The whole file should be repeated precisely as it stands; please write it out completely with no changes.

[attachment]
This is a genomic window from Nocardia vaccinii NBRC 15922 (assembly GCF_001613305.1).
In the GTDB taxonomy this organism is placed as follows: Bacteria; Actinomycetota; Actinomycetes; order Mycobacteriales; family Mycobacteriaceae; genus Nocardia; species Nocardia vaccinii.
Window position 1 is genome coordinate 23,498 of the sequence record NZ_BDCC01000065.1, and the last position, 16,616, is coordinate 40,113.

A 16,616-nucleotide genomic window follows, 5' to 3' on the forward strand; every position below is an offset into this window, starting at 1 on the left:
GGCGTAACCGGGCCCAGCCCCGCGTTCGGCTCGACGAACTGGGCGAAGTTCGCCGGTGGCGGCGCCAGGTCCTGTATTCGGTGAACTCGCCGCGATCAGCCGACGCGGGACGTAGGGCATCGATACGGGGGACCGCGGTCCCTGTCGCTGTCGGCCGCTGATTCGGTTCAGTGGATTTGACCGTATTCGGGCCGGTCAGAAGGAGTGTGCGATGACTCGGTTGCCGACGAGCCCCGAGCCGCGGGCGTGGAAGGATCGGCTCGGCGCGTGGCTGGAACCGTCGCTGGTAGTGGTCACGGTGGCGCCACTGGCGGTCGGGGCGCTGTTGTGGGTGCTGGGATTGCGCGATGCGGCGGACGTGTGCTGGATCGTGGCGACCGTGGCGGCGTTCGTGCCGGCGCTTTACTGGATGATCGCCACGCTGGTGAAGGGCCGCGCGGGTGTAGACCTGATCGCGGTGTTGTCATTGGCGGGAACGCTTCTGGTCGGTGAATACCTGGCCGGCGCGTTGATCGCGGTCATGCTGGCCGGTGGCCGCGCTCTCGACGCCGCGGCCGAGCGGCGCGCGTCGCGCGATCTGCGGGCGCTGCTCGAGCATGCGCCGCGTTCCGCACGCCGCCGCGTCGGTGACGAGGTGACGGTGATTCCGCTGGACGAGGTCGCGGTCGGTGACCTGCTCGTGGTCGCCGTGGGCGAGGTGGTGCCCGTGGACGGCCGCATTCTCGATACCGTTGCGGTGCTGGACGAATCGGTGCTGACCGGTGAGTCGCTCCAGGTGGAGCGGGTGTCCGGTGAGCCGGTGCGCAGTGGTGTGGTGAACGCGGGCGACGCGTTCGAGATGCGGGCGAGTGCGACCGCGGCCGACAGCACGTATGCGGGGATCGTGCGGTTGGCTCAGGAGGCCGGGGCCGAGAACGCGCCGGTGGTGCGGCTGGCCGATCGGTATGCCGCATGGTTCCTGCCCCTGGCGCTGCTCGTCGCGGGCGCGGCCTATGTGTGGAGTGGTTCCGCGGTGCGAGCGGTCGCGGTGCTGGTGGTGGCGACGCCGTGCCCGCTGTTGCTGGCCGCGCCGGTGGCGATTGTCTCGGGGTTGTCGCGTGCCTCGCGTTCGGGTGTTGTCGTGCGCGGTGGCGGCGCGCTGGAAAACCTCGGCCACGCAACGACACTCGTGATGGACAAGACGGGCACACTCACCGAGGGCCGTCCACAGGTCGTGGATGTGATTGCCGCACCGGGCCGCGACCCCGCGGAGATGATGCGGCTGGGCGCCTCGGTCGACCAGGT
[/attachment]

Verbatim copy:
This is a genomic window from Nocardia vaccinii NBRC 15922 (assembly GCF_001613305.1).
In the GTDB taxonomy this organism is placed as follows: Bacteria; Actinomycetota; Actinomycetes; order Mycobacteriales; family Mycobacteriaceae; genus Nocardia; species Nocardia vaccinii.
Window position 1 is genome coordinate 23,498 of the sequence record NZ_BDCC01000065.1, and the last position, 16,616, is coordinate 40,113.

A 16,616-nucleotide genomic window follows, 5' to 3' on the forward strand; every position below is an offset into this window, starting at 1 on the left:
GGCGTAACCGGGCCCAGCCCCGCGTTCGGCTCGACGAACTGGGCGAAGTTCGCCGGTGGCGGCGCCAGGTCCTGTATTCGGTGAACTCGCCGCGATCAGCCGACGCGGGACGTAGGGCATCGATACGGGGGACCGCGGTCCCTGTCGCTGTCGGCCGCTGATTCGGTTCAGTGGATTTGACCGTATTCGGGCCGGTCAGAAGGAGTGTGCGATGACTCGGTTGCCGACGAGCCCCGAGCCGCGGGCGTGGAAGGATCGGCTCGGCGCGTGGCTGGAACCGTCGCTGGTAGTGGTCACGGTGGCGCCACTGGCGGTCGGGGCGCTGTTGTGGGTGCTGGGATTGCGCGATGCGGCGGACGTGTGCTGGATCGTGGCGACCGTGGCGGCGTTCGTGCCGGCGCTTTACTGGATGATCGCCACGCTGGTGAAGGGCCGCGCGGGTGTAGACCTGATCGCGGTGTTGTCATTGGCGGGAACGCTTCTGGTCGGTGAATACCTGGCCGGCGCGTTGATCGCGGTCATGCTGGCCGGTGGCCGCGCTCTCGACGCCGCGGCCGAGCGGCGCGCGTCGCGCGATCTGCGGGCGCTGCTCGAGCATGCGCCGCGTTCCGCACGCCGCCGCGTCGGTGACGAGGTGACGGTGATTCCGCTGGACGAGGTCGCGGTCGGTGACCTGCTCGTGGTCGCCGTGGGCGAGGTGGTGCCCGTGGACGGCCGCATTCTCGATACCGTTGCGGTGCTGGACGAATCGGTGCTGACCGGTGAGTCGCTCCAGGTGGAGCGGGTGTCCGGTGAGCCGGTGCGCAGTGGTGTGGTGAACGCGGGCGACGCGTTCGAGATGCGGGCGAGTGCGACCGCGGCCGACAGCACGTATGCGGGGATCGTGCGGTTGGCTCAGGAGGCCGGGGCCGAGAACGCGCCGGTGGTGCGGCTGGCCGATCGGTATGCCGCATGGTTCCTGCCCCTGGCGCTGCTCGTCGCGGGCGCGGCCTATGTGTGGAGTGGTTCCGCGGTGCGAGCGGTCGCGGTGCTGGTGGTGGCGACGCCGTGCCCGCTGTTGCTGGCCGCGCCGGTGGCGATTGTCTCGGGGTTGTCGCGTGCCTCGCGTTCGGGTGTTGTCGTGCGCGGTGGCGGCGCGCTGGAAAACCTCGGCCACGCAACGACACTCGTGATGGACAAGACGGGCACACTCACCGAGGGCCGTCCACAGGTCGTGGATGTGATTGCCGCACCGGGCCGCGACCCCGCGGAGATGATGCGGCTGGGCGCCTCGGTCGACCAGGT